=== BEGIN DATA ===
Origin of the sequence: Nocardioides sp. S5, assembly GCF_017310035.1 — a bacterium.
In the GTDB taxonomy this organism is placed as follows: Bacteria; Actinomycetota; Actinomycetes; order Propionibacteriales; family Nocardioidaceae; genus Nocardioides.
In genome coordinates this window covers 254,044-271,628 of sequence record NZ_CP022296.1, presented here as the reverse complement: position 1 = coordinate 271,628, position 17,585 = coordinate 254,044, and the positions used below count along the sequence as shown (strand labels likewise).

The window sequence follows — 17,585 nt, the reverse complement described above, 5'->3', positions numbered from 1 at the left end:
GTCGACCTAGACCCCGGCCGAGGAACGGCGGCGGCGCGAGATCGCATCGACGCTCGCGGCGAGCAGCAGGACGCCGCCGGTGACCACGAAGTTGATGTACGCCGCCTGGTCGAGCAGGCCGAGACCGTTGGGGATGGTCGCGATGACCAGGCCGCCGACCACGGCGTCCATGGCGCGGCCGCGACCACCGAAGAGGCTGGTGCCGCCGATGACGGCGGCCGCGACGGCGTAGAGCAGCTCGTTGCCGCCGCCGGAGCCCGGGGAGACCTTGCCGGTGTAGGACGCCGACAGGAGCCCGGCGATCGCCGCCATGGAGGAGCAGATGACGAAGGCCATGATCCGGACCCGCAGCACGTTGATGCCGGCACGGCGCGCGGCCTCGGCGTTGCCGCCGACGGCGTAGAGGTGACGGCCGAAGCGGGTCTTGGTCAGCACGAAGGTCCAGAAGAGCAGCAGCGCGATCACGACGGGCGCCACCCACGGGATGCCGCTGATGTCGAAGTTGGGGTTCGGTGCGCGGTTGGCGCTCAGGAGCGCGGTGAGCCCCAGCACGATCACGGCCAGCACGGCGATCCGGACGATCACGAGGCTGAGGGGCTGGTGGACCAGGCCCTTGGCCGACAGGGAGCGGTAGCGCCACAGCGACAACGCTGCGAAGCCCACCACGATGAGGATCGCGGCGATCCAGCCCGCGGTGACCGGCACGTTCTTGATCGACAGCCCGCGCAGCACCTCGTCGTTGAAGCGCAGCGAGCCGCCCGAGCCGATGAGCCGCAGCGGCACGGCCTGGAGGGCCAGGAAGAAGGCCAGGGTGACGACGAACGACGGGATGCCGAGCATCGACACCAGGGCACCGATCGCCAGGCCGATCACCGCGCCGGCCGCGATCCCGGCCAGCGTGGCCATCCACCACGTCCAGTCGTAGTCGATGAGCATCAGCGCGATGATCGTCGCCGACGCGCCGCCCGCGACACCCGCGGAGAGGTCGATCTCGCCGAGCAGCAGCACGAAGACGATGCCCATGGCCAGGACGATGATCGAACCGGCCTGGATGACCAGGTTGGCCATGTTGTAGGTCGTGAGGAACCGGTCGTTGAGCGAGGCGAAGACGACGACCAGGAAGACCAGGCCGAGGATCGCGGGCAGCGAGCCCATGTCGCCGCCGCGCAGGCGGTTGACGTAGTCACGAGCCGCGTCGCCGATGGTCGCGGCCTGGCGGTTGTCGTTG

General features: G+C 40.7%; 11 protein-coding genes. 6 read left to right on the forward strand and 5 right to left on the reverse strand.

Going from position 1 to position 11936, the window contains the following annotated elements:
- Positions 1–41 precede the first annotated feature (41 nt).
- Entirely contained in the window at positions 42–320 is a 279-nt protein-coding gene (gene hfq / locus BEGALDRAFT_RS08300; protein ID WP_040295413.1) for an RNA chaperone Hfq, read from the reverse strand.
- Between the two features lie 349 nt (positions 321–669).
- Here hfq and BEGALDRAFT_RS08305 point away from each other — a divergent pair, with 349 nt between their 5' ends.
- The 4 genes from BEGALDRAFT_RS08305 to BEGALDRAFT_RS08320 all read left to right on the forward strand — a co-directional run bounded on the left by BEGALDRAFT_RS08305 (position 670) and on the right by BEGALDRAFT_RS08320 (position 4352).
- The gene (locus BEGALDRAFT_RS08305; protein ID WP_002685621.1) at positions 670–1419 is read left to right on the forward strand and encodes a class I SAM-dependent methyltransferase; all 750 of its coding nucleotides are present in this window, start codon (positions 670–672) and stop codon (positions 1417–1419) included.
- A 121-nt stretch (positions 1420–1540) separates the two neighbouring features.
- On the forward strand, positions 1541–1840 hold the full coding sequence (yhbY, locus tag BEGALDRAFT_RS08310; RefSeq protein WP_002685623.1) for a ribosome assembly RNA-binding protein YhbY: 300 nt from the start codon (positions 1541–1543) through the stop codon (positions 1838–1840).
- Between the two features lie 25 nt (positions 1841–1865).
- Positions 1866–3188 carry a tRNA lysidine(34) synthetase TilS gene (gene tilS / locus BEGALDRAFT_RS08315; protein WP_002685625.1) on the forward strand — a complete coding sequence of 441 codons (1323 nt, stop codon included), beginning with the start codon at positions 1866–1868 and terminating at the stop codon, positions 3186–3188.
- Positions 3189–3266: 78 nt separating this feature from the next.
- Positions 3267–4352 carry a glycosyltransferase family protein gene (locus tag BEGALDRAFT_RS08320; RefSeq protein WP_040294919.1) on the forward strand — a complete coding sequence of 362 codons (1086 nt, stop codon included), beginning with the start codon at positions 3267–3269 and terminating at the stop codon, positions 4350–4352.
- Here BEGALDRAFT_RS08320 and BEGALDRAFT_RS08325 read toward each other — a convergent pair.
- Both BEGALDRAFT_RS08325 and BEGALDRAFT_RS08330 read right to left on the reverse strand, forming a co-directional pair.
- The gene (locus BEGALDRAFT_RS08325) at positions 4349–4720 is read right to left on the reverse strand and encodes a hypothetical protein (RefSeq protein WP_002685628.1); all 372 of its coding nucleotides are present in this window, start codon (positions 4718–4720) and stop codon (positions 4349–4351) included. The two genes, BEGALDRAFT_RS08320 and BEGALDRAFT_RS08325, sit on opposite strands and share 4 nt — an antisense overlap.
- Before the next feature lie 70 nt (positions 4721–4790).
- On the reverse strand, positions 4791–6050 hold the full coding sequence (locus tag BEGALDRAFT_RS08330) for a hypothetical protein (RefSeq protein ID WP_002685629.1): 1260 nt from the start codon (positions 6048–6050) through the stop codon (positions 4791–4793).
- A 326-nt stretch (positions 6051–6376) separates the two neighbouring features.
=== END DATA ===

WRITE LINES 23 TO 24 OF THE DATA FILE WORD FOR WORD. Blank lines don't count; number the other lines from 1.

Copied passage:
- Before the next feature lie 70 nt (positions 4721–4790).
- On the reverse strand, positions 4791–6050 hold the full coding sequence (locus tag BEGALDRAFT_RS08330) for a hypothetical protein (RefSeq protein ID WP_002685629.1): 1260 nt from the start codon (positions 6048–6050) through the stop codon (positions 4791–4793).